Usually we stay here for a whole day and make multiple dives here as the site is quite remote.

Fan Forest Pinnacle

Fan Forest Pinnacle

As the name indicates, this dive site is famous for the abundance of sea fans here. The biggest gorgonians are in deeper waters around 30 meters and below. These healthy gorgonians support a large variety of marine life.

On the deeper reef edges white tip reef sharks and grey reef sharks can be seen.

On shallower parts of the reef look for octopus and cuttlefish around the hard corals and soft corals.

Pay attention as well to the surrounding blue waters: barracudas often hunt here and occasionally manta rays and eagle rays visit this area too.

Chi Wat

Chi Wat

Chi Wat is an very interesting dive site. Above the surface you will stop at an astonishing kind of rock sculpture. Underwater we find 2 different sites of the rock, which are connected with two tunnels. By penetrating the tunnels, you can switch side at least a couple of times during the dive.

At one side the reef is sloping down to 20 meters. Here you'll find views of bright yellow soft corals and smaller sea fans and you look for small stuff and marble stingrays at the bottom of the reef.

The other side of the reef is markable by a garden of hard corals, which cascade down to about 15 meters. The southern side connects both sides into a wall.

High Rock

High Rock

A bizarre little rock in the ocean with a single tree perched on top of it.

This site is a dive site for macro fans. The little guys are well in abundance here, but visibility is usually poorer than at other areas in the Archipelago.

On close inspection you will find nudibranchs, bearded scorpion fishes, pipe fishes and sea horses living near the submerged rocks.

North Twin Plateau

North Twin Plateau

This expansive site consists of dozens of large, widely scattered granite boulders, which rest on a rocky plateau at 24 to 30m. This plateau is in turn surrounded by a gradually sloping sandy bottom, resulting in topography reminiscent of the western Similan Islands.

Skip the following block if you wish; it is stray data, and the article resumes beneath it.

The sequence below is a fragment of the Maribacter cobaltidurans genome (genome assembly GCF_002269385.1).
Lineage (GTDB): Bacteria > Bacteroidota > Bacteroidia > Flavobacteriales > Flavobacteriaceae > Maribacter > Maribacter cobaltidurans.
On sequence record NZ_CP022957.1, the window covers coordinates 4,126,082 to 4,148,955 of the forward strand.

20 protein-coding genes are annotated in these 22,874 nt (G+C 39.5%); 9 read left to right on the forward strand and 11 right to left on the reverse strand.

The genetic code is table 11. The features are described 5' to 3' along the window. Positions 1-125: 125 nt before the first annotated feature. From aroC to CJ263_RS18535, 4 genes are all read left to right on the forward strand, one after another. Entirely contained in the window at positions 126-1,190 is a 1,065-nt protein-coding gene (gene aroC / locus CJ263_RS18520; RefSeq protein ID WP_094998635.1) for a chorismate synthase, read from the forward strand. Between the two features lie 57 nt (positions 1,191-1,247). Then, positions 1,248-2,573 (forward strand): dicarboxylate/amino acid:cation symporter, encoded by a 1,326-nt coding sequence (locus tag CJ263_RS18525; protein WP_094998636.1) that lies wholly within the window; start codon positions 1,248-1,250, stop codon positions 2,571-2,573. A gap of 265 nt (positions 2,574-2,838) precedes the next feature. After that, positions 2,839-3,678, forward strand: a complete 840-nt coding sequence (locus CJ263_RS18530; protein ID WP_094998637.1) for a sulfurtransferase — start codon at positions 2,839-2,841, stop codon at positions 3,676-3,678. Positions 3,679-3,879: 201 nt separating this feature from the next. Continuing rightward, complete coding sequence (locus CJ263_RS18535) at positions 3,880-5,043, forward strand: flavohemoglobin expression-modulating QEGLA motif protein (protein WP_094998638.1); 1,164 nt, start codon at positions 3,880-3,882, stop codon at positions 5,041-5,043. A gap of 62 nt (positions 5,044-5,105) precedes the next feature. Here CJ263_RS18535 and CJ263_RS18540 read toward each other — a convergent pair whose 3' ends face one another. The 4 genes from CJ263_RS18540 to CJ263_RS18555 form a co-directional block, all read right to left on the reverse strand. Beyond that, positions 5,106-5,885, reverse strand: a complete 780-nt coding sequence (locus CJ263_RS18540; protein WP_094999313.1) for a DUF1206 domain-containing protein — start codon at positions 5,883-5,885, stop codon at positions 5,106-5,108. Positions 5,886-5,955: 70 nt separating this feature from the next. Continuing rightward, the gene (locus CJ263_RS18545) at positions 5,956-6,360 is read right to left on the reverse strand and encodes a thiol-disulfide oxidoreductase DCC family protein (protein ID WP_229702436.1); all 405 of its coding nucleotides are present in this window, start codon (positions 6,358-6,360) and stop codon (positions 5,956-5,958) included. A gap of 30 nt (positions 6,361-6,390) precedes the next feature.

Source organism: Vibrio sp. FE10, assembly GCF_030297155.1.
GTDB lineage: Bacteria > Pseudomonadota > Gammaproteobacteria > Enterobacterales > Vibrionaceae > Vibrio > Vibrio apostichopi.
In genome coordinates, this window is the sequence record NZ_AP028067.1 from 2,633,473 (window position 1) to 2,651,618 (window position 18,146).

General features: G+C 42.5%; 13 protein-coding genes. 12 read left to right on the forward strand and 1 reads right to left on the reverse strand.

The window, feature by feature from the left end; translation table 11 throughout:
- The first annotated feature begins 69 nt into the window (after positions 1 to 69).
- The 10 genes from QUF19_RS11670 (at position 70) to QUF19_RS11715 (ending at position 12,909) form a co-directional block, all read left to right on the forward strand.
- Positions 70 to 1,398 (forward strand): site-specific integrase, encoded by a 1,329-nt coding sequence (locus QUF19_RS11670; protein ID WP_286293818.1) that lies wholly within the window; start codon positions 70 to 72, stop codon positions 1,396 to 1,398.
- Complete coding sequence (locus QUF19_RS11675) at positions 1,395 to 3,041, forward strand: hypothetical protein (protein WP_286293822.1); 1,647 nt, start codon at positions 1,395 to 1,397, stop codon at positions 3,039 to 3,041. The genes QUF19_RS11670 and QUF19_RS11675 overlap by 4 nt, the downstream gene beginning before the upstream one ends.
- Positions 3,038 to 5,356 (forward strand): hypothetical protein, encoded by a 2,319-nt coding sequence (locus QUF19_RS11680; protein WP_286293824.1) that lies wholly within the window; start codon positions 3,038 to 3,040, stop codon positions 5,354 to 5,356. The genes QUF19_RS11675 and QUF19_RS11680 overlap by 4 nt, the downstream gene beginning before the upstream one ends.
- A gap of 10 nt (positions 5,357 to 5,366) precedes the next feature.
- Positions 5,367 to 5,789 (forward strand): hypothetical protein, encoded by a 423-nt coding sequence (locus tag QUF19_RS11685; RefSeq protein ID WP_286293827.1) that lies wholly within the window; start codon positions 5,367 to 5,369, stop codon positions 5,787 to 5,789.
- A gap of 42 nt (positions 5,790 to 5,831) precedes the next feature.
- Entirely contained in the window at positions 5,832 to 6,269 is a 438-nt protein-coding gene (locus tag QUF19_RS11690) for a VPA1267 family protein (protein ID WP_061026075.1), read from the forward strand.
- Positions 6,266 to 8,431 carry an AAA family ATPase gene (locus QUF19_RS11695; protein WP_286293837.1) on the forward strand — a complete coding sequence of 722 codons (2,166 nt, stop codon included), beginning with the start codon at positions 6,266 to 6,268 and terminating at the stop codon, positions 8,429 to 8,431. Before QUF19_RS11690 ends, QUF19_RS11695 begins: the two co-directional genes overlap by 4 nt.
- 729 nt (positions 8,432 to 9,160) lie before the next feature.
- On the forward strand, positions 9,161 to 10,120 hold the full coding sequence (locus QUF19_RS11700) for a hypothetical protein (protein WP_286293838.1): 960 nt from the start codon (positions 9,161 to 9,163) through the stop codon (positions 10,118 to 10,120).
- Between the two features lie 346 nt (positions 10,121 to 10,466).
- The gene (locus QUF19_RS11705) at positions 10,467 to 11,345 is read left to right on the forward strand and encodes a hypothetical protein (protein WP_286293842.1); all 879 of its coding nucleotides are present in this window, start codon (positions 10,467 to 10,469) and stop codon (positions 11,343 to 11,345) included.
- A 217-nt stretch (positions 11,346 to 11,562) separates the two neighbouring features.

Marine life is healthy and abundant, yet tends to be scattered over a fairly large area. Encounters with leopard sharks and whitetip reef sharks are possible in the outer perimeter.

Many of the deeper areas are populated with dense forests of orange fan corals and soft corals sprout from rocky crevices at moderate depths.

Surrounded as it is by open waters, this site attracts a wide range of mid-water predators, including rainbow runners, bonitos, queenfish and lots of pickhandle- and great barracudas.

North Twin Pinnacle

North Twin Pinnacle

Located at the south west of the island and starting at 5m below the surface, North Twin Pinnacle drops to 35m.

Large boulders are covered with purple soft corals and encrusting sponges. The midrange waters here, give a healthy assortment of marine life.

Long spiny sea urchins and a few anemones cling to the rocks as do gorgonian sea fans, sea whips and feather stars. Seahorses and ornate ghostpipe fishes can be found in the fans. On occasion we could see different species of sharks.

Visibility is generally excellent averaging 20 meters +.

Orange Rock

Orange Rock

This is partly a wall dive and partly a dive along sloping boulders and coral reefs.

The maximum depth is 35 meters and although currents and surge can be strong on occasions, there is always shelter at one side of the island.

This dive site is a good for day- or night diving.

The orange cup corals cover much of the wall and open up in a spectacular display of color at night.

Feather stars cling to the gorgonian sea fans, which cling to rocks. Purple soft corals and red finger coral add more splashes of coral and colors. We usually spot a healthy number of marine life here.